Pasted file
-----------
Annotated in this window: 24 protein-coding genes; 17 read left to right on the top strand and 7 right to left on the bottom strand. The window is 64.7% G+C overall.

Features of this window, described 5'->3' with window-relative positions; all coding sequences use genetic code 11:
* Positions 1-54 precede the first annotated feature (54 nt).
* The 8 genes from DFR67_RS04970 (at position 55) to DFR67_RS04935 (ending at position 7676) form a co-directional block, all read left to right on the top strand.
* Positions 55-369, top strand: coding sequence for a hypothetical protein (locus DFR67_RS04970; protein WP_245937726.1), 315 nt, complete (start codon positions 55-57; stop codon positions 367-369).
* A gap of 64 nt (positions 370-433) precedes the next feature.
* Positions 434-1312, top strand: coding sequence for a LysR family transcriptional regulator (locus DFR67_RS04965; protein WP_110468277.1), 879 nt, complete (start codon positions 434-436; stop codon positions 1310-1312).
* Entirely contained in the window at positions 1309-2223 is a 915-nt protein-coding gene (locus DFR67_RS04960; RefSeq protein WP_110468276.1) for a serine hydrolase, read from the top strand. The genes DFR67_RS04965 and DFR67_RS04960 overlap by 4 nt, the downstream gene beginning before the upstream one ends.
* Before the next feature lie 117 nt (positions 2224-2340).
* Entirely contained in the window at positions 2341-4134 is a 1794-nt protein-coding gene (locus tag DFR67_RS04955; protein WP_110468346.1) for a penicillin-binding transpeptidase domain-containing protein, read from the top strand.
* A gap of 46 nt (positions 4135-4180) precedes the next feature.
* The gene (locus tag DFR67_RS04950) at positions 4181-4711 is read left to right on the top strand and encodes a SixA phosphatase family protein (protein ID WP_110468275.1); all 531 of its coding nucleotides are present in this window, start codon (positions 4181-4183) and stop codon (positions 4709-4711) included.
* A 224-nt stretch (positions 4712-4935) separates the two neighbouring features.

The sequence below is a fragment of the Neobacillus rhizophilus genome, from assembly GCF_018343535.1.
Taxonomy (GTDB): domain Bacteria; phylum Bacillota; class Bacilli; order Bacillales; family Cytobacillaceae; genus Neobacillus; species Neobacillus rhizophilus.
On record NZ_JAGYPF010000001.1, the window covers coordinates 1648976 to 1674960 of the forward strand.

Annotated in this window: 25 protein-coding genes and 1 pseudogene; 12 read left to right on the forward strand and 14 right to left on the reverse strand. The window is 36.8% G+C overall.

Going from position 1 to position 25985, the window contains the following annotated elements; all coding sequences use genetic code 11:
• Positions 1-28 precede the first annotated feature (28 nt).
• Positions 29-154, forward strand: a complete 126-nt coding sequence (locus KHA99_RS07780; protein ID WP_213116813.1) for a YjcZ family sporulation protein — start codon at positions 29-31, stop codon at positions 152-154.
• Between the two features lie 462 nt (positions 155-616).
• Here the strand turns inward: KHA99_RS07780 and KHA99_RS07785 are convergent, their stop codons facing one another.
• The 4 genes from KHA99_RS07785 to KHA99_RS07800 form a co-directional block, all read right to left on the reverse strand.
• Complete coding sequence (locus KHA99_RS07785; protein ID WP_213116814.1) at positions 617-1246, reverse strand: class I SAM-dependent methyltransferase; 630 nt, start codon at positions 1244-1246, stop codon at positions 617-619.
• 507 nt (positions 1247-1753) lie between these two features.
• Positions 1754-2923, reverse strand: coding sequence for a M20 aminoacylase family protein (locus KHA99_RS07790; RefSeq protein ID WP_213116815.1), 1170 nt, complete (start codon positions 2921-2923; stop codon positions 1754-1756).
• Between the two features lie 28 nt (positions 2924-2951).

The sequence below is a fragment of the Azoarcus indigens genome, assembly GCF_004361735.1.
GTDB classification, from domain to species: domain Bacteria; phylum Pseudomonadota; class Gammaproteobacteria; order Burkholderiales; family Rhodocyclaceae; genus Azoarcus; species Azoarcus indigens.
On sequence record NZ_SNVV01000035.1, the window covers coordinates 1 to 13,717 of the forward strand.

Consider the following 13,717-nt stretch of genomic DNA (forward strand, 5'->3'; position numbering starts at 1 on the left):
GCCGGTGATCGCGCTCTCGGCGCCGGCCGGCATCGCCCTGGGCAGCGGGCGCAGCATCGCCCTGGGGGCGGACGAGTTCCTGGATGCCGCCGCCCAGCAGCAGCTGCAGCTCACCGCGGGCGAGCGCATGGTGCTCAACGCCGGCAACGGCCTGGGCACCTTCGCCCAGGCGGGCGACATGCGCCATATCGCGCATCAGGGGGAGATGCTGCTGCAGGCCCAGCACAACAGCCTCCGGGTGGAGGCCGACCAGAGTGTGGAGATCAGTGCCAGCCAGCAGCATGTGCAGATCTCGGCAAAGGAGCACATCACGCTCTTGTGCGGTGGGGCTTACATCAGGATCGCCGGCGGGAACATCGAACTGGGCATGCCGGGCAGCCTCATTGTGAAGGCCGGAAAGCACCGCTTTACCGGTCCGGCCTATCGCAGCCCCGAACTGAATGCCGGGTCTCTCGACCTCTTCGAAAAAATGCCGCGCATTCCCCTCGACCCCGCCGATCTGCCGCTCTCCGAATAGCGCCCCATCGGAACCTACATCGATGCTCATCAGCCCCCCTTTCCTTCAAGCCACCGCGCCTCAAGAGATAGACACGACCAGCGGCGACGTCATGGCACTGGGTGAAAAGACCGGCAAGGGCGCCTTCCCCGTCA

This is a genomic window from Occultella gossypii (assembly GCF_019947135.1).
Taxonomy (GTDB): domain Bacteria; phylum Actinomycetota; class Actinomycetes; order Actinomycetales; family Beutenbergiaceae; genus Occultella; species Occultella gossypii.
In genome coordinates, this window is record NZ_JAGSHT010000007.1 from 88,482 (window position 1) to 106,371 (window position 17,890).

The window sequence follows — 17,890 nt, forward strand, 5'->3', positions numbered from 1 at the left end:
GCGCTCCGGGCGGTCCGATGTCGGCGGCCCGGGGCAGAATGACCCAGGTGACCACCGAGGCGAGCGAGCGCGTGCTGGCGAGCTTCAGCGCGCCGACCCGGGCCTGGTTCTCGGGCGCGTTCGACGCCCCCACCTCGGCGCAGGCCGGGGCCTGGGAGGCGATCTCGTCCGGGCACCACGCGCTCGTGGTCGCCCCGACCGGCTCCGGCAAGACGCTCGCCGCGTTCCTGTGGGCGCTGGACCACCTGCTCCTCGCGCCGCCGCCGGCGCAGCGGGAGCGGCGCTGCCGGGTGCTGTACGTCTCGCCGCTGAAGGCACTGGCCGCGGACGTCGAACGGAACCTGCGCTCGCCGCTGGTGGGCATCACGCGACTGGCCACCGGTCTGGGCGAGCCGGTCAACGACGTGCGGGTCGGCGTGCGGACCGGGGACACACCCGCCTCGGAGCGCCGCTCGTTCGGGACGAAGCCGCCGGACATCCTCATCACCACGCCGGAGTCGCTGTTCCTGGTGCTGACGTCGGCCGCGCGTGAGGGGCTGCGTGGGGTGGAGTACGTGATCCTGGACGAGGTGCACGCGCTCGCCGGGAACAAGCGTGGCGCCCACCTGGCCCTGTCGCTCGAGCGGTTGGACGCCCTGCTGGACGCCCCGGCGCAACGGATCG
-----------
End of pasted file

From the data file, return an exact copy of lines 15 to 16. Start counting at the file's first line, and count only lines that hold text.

Taxonomy (GTDB): domain Bacteria; phylum Bacillota; class Bacilli; order Bacillales; family Cytobacillaceae; genus Neobacillus; species Neobacillus rhizophilus.
On record NZ_JAGYPF010000001.1, the window covers coordinates 1648976 to 1674960 of the forward strand.